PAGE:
In 2019, 114 brand new civic monitoring reports have been added to the pile of Monithon’s reports, each evaluating the progress and effectiveness of one project funded by the public money in Italy. Considering the total amount of funding that has been monitored, this year marks a new record with more than 3 billion € of public funding, most of which are European money for regional development.
This year, all reports but one have been created by high school students participating in the “At the School of OpenCohesion” (ASOC) initiative, an European educational best practice promoted by the Italian Government to stimulate public engagement thanks to the use of open government data published in the OpenCohesion portal. Since the beginning in 2013, the ASOC project has been using the tools and methods from Monithon during their civic monitoring activities.
The remaining report was developed in June by a group of students from the University of Turin, as the final step of a course that was co-created by the University and the Europe Direct Center in Turin. This annual course is devoted specifically to European policies and civic monitoring.
In this post, we are proud to present an update of some of the main aggregated results of the Monithon’s civic monitoring from 2013 to 2019, with the aim to disseminate this practice to interested policy makers, government employees, journalists and citizens. Therefore, the results include also reports by the students of the previous editions of ASOC, and those created by NGOs and informal groups in the past few years.
What is monitored
Considering all civic monitoring reports from 2013, the total amount of public funding monitored increased from 4.53 in 2018 to 7.35 billion euros in 2019. Most of these projects (about 70%) are large transportation infrastructures such as train or metro stations, and railways. This is a pretty impressive figure, considering that the total value of the projects tracked in the OpenCohesion website is 140 billion euros. This means that about 5% of the total amount of public funding for Cohesion Policy from 2007 to 2019 has been somehow covered by a civic monitoring report.
We can also note that the European funds are considered particularly interesting for the civic monitoring groups, given that the 72% of the funding monitored cames from the European Union.
Civic monitoring results at a glance
Overall, most of the projects that have been assessed (63%) get a positive evaluation. In particular, 41% are found to be completed and useful, while 22% are still in progress and not showing major problems.
One third of the projects, however, presents some relevant issues. 18.1% of the projects show delays or other problems during the implementation phase. Other projects have difficulties in starting-up, due to administrative or financial reasons (10.7%). More interestingly for the policy makers, the monitoring groups have dedicated special energies to assess the results and effectiveness of the projects, from the point of view of the final beneficiaries.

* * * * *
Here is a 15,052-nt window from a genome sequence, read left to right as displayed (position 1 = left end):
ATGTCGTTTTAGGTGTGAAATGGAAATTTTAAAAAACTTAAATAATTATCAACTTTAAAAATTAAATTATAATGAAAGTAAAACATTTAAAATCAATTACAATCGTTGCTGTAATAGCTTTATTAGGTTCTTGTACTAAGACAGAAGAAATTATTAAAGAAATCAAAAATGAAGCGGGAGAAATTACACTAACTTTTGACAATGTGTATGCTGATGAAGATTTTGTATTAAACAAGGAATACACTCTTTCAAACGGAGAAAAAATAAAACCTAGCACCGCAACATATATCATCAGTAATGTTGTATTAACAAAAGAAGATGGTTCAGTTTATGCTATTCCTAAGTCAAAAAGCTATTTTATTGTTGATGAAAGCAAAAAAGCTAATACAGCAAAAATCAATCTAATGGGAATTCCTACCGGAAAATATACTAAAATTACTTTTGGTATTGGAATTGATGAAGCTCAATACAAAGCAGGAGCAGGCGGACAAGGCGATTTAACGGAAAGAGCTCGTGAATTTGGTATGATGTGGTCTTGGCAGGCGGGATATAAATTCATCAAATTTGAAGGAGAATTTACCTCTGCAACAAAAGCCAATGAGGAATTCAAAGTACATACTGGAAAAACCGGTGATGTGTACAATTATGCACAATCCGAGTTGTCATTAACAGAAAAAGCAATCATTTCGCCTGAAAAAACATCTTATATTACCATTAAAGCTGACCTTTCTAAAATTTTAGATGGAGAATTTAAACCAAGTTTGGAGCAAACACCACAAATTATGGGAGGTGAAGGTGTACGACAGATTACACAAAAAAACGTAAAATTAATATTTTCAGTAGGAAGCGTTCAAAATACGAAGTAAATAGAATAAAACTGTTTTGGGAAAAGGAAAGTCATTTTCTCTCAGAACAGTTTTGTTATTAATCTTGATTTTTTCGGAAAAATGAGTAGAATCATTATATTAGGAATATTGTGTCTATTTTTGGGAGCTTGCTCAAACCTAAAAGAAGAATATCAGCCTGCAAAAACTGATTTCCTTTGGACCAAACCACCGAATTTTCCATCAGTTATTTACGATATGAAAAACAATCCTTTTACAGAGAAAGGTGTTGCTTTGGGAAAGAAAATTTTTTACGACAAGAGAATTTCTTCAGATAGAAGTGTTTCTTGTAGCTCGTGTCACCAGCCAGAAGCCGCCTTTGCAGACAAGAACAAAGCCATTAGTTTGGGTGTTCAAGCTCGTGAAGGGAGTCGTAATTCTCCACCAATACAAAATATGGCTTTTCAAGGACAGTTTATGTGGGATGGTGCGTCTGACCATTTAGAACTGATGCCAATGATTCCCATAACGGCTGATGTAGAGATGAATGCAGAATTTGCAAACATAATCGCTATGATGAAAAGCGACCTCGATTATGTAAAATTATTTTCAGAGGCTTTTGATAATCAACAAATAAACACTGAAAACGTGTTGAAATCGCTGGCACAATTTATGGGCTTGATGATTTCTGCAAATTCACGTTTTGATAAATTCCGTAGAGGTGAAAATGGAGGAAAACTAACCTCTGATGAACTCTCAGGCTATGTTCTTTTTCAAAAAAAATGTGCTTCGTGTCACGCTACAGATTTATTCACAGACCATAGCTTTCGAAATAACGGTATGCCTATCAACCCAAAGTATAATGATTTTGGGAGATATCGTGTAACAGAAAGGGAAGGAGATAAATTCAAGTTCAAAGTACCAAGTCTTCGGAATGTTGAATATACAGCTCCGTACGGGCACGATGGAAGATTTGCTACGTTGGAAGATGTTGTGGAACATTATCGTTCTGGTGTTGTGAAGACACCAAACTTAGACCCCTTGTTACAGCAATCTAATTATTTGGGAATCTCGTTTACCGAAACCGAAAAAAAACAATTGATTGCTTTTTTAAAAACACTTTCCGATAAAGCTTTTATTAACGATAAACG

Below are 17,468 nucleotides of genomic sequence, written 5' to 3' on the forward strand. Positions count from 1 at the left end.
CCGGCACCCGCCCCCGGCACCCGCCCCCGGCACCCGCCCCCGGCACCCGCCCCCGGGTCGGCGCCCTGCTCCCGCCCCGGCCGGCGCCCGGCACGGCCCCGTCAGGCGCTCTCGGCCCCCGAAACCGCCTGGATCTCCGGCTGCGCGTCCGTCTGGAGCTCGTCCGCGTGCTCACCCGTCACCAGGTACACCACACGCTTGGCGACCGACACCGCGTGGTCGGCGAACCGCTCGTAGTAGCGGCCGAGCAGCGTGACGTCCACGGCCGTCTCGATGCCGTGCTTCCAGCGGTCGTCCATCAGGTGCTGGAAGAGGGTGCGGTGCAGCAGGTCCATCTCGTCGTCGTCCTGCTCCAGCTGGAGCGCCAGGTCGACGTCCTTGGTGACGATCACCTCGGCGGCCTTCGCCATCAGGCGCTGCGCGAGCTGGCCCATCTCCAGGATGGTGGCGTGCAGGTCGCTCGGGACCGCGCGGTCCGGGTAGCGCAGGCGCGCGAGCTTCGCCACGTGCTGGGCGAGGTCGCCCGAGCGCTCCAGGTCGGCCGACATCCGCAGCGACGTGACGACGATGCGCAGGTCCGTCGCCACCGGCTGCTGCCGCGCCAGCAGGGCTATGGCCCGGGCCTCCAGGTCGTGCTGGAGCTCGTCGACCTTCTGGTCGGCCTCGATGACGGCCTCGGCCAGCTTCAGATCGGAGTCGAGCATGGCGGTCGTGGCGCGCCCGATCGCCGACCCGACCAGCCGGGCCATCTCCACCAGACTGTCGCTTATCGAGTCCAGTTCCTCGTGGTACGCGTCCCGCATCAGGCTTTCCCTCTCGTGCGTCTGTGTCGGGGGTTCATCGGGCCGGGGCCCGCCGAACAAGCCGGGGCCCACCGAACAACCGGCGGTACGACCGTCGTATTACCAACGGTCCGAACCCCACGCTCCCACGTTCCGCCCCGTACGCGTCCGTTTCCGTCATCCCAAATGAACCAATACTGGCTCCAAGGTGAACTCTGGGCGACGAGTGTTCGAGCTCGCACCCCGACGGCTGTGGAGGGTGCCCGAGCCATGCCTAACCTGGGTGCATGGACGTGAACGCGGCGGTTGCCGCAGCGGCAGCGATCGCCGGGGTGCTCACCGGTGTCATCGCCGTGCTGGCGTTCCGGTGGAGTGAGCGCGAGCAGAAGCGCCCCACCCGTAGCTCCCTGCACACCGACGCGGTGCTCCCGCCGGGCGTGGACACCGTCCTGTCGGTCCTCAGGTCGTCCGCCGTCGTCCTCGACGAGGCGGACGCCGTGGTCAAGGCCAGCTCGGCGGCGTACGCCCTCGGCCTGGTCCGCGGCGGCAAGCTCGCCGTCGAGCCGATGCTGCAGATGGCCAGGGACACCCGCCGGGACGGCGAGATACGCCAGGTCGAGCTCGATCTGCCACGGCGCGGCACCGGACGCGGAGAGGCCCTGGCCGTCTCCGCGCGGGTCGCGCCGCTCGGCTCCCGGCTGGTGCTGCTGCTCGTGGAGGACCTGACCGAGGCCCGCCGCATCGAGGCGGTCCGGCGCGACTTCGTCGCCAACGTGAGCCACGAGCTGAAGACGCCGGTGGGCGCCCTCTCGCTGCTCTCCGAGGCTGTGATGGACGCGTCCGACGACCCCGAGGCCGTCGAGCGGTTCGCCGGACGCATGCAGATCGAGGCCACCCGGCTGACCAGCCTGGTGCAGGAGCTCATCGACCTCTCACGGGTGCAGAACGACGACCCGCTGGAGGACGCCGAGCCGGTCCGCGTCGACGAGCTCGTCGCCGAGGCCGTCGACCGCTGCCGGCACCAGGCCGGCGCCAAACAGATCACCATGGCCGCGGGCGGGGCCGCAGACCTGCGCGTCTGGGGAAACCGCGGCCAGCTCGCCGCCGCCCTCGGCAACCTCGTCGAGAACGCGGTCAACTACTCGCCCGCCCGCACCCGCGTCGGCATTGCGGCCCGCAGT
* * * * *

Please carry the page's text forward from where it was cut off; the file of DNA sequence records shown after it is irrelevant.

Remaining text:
While the expected results are not achieved only in the 3.2% of the projects, 9.2% are considered completed but also show some problems regarding the effectiveness. The effectiveness of an investment is evaluated in the broader context where the intervention takes place. For example, 2.7% of the projects fullfill their promises in terms of the implementation goals that were defined on paper, but they are also found to be useless without the provision of complementary interventions.
The ideas from the Monithoners
Each civic monitoring report end with a section about ideas and suggestions from the monitoring groups. One third of the reports contains suggestions on how to improve the specific intervention, coming from the analysis of the implementation and from the evidence collected during the visit. Other comments and suggestions can be classified into three main types. The first type of suggestion is to further develop these projects in order to obtain greater impact. In some cases, this means funding contexual interventions to get the most out the initial investment. The second type is about improving the governance of the funding, for example when ministries and local administrations “don’t talk to each other”, or when the voice of the final beneficiaries is not heard by policy makers. Finally, in some cases the projects were so appreciated by the monitoring groups that the main suggestion is to disseminate the results even further by improving the communication to potential targets.
Towards a new year of civic monitoring
We at Monithon are very excited about next year of civic monitoring. For the first time, the “At School of OpenCohesion” initiative will be replicated in 7 other European Countries and Regions during the 2019/2020 school year: Bulgaria, Croatia, Alentejo (Portugal), Catalonia (Spain), Peloponnese, Thessaly and Ionia Nisia (Greece). This is thanks to the efforts and funding from the European Commission, which has been supporting civic monitoring from the very beginning. The nice coincidence is that the first edition of ASOC included exactly 7 schools.
We love this experiment and will be happy to share our knowledge, methods and tools to interested teams in the EU. It will interesting to see how the ASOC method will be adapted to different contexts, while maintaining its focus on Cohesion Policy, which comes with common rules and regulations for all EU countries.